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Time for debate on future of nurse mentorship, says report


There should be a debate on whether most nurses should continue to be viewed as potential mentors for students, according to nursing academics.

Researchers at the National Nursing Research Unit at King’s College London have asked whether it is time to “rethink the role of mentor in nurses’ careers”.

They suggest that a separate career pathway could be developed for nurses who want to specialise in education, noting that mentoring can be a challenging task that requires substantial clinical experience and confidence.  

In a short report published last week, they said becoming a mentor had long been regarded as an important step in nurse career development and was essential for promotion in many organisations. But they warned this meant nurses may become mentors for reasons other than interest in nurse education.

They added that the quality of mentorship could suffer if undertaken by nurses without a “genuine interest” in student education, while noting that staff could be excellent nurses “without the aptitude or desire to be mentors”.    

However, on the other hand, they acknowledged that working with students encouraged nurses to keep updated and maintain competency, and that to maintain current student numbers relied on most nurses being mentors.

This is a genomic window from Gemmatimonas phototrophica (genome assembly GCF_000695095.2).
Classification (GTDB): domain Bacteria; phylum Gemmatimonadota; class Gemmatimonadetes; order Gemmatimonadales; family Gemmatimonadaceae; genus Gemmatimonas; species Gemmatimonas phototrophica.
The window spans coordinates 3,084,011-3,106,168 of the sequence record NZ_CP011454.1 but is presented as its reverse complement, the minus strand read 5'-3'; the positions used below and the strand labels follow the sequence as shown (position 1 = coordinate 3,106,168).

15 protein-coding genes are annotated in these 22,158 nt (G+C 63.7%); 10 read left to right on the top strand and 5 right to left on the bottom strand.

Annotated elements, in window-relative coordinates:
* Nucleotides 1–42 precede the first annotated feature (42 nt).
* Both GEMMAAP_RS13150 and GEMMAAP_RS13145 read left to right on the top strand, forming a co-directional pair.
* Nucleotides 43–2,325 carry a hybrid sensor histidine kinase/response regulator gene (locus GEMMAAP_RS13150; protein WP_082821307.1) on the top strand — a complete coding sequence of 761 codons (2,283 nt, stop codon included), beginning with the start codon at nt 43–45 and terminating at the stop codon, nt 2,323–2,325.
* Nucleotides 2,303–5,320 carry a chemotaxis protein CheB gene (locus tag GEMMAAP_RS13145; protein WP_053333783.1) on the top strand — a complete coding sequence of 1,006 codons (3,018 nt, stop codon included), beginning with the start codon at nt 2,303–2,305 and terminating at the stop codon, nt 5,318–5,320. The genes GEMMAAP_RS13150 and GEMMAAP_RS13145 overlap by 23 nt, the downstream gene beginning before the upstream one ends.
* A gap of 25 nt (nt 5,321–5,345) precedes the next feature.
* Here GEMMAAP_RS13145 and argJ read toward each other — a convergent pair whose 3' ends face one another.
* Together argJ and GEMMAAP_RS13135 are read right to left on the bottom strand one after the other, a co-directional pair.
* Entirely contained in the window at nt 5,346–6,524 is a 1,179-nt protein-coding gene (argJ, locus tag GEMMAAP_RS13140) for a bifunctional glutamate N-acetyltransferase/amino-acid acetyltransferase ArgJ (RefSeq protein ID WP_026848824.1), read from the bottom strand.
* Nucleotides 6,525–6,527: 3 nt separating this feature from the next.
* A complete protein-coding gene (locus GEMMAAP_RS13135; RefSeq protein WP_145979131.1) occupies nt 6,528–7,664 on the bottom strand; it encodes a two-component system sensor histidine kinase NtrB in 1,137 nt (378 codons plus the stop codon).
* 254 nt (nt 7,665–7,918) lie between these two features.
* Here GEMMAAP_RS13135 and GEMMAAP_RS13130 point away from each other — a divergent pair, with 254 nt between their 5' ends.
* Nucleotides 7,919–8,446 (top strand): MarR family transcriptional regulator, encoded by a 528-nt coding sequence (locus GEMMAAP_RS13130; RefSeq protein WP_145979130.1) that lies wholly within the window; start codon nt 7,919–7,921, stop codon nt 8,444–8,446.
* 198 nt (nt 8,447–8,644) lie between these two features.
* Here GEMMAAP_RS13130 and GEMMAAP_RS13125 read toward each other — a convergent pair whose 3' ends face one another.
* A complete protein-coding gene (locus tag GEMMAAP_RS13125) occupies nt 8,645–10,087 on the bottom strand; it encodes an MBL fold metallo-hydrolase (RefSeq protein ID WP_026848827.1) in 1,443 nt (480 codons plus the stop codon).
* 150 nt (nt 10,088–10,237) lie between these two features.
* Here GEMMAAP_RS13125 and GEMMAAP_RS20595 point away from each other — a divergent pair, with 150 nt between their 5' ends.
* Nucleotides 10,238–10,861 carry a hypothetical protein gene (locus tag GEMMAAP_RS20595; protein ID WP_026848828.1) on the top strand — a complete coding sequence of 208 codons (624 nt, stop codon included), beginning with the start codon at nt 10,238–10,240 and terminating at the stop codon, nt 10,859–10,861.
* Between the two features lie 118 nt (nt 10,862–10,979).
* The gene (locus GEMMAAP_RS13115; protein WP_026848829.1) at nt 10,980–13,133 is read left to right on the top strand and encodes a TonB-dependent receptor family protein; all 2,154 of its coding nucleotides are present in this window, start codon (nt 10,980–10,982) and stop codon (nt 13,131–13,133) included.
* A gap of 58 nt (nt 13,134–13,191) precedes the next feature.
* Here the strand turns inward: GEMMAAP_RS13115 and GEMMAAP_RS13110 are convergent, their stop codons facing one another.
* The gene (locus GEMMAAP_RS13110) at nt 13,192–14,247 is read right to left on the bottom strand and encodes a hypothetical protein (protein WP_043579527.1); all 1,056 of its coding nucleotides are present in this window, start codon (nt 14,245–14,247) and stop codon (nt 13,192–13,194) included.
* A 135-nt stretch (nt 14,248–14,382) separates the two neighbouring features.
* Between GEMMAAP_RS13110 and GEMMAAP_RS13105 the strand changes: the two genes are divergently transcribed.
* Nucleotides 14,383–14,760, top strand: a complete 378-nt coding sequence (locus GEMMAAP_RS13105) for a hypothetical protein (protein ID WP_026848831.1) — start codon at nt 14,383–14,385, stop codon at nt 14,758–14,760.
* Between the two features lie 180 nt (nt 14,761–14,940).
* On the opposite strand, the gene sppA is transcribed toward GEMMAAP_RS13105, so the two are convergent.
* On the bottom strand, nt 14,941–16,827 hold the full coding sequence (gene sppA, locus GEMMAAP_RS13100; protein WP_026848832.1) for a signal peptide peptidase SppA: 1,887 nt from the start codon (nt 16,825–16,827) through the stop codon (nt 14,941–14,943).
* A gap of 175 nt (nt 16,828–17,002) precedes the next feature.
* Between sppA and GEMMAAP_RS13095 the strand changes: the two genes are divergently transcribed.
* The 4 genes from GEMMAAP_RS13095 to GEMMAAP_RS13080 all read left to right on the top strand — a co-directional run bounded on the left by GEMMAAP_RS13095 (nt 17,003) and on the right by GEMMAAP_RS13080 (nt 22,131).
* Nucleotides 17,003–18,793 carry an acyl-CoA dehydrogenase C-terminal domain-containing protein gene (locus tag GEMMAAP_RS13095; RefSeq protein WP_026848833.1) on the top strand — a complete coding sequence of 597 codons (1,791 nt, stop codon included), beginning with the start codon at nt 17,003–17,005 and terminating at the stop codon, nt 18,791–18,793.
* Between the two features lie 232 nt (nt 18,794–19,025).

Their report states: “Mentorship continues to be recognised as the cornerstone of student nurse education, but the profession and statutory bodies need to debate its future direction.”

“Is the education of student nurses best served by a system in which all nurses are potential mentors or should the role be taken up as a discrete pathway by fewer nurses with dedicated time to spend with students and develop confidence in assessment,” it said.

The report was based on a study involving interviews with 37 senior members of staff at two higher education institutes in London.


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What do you think?

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Everyone, students and qualified, welcome to join in. Simply search for #SNTtwitchat and use this hashtag in all your tweets to follow the conversation.


Readers' comments (22)

  • Mentorship is an essential aspect of every nurse's job. If you don't want to pass on skills, then don't be a nurse. Teaching and educating, whether it be students, peers or patients are vital in our job. Creating a tier of nurses who 'specialise' in mentoring will undoubtedly take them away from their job, which will be passed onto the non-mentors and will lead to de-skilling of mentors (which would call into question their qualification to mentor!)and resentment of the non-mentors.

    How about staffing the wards, units, community settings, etc. adequately and better supporting mentors in the workplace? Too simple and obvious?

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  • Litrature emerging post Francics emphasises that mentors poorly support as wel as lack support themselves in the workplace such as too posh to wash ( challenges us to consider how mentors operate and how they should be supported. The NMC standards are long due for an overhall